“You might see a different shape tomorrow as well [in the second Makita game]. The manager is going to try out different things for the season. He knows it’s a very important season and he’s got to try a lot of things before the season starts.”
Perhaps Strachan has more insight from talking to the boss, because Mel Sterland, interviewed at half-time, doesn’t have a clue what’s going on. He’s not been around pre-season training, busy trying to recover from an ankle operation, and shrugging in his turquoise and pink shellsuit he can’t disguise his surprise. “To see Gary Speed playing in defence,” he says, shaking his startled head, “It’s shocked me. But it’s a game when we can try things out, and that’s what the manager’s doing today.”
Nobody seems sure how far to believe Wilkinson, who also hinted to Ian St John that this was a bit of a ruse, or how seriously this formation might be used in the Premier League. Wilkinson was never the 4-4-2 disciple that is often assumed. His Sheffield Wednesday team played three at the back, with attacking wing-backs, and something like that brought Leeds the title, David Batty dropping between Chris Fairclough and Chris Whyte while Mel Sterland or Tony Dorigo bombed forward down the wings. Now Sterland’s injury and the permanent signing of Eric Cantona after his loan have introduced new elements for Wilko to think about. 3-4-3 might have confused Stuttgart, and confused Speed, but that might not have been the only intention. “It seemed like a good game to try it,” says Wilkinson afterwards.
There was a big rule change to cope with, too. Denmark’s victory at Euro ’92 was the last hurrah for teams passing back to the boredom of their goalkeeper’s hands, as the new law now said they had to kick it away. Understanding and interpretation were already hot issues.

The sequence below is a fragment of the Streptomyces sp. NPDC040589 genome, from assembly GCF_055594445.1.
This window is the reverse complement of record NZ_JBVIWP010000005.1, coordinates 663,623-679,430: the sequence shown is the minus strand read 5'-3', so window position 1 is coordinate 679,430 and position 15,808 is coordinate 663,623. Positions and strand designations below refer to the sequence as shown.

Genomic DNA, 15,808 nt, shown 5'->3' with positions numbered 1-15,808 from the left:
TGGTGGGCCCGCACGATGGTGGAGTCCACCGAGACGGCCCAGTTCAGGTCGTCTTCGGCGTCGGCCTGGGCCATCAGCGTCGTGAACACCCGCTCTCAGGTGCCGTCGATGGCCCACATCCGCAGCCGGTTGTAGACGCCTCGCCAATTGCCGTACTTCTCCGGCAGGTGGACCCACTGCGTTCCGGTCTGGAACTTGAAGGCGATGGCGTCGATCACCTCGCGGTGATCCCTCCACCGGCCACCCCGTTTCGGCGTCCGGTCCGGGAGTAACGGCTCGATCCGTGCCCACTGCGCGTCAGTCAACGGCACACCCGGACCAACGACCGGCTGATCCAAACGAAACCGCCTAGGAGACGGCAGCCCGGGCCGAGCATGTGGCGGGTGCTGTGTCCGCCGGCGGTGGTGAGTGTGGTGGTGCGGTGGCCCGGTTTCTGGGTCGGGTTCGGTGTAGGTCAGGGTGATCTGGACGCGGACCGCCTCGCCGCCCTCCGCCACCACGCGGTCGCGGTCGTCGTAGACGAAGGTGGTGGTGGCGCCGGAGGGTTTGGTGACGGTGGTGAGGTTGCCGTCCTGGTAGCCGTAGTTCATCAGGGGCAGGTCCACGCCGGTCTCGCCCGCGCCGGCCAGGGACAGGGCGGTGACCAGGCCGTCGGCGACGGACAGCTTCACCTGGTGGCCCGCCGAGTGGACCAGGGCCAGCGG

“I think some of the fans are confused about it, John,” Strachan says after Stuttgart’s goalkeeper picks up a headed pass. “There was a big roar went up when he headed it back, and I think some of the fans don’t understand that you can head the ball back.”
“That’s the problem, isn’t it?” says Helm. “And I think it’s putting referees under a lot of pressure as well, who also have to interpret whether it’s a deliberate pass or not.”
Most people were anticipating mistakes, and they got them when the season started, from pretty much every goalkeeper and centre-back at every club. What’s telling about Strachan’s commentary, though, is that he’s already spotted the bigger impact on Leeds United. The style of play Wilkinson has coached them in since 1988 is under threat. After John Lukic controls one back-pass before booting it away, Helm asks what the feeling is about the new rule.
“Well, it definitely kept the game flowing there,” says Strachan. “In a normal match situation, the ball may have been passed back to John. John picks the ball up, wastes five or six seconds, tells his team-mates to get up to the halfway line, then plays it up there. And we hit Chappy and there’s only about twenty or thirty yards to play in. When that happened there, the game was still spread out. John had to bring the ball down. I think in the Sampdoria [versus Forest] game earlier today, just at the end of the second half, there was a great move, starting with the goalkeeper.” Heaven forfend.
Those twenty or thirty yards to play in had been key to United’s rise. Wilkinson had used the time while the ball was in his keeper’s hands to compress the pitch, to get his skilful attacking players up around the opponent’s penalty area, and to get his defenders on the halfway line, setting an offside trap to keep the other team back. Now, Lukic was going to be forced to keep the ball in play, meaning Leeds couldn’t get up the pitch ahead of the ball with their offside trap, so the opposition were going to be spending more time in United’s half, putting more pressure on the centre-backs. Perhaps this was another reason for trying Speed back there and making three.
“Gary is so talented, it’s what will happen in his career,” says Strachan. “He will be used all over the place. He’s blossomed so much in the three-and-a-half years I’ve been here. He can play anywhere on the park. He’s absolutely priceless to us. Very athletic and very brave. And, you know, somebody like him that can play anywhere, you would think that they might get a bit big-headed, but he is such a level headed lad, he’s always willing to listen to any advice given to him.”
He’s also grown his hair out into a mullet. “Oh, yes, he’s very much the model now, Gary. No doubt he’s been spending a lot more time in front of the mirror than he did last year.” He just misses connecting with a cross from Hodge to the back post. “Maybe if he gets his hair cut, John, he might see the ball a bit earlier.”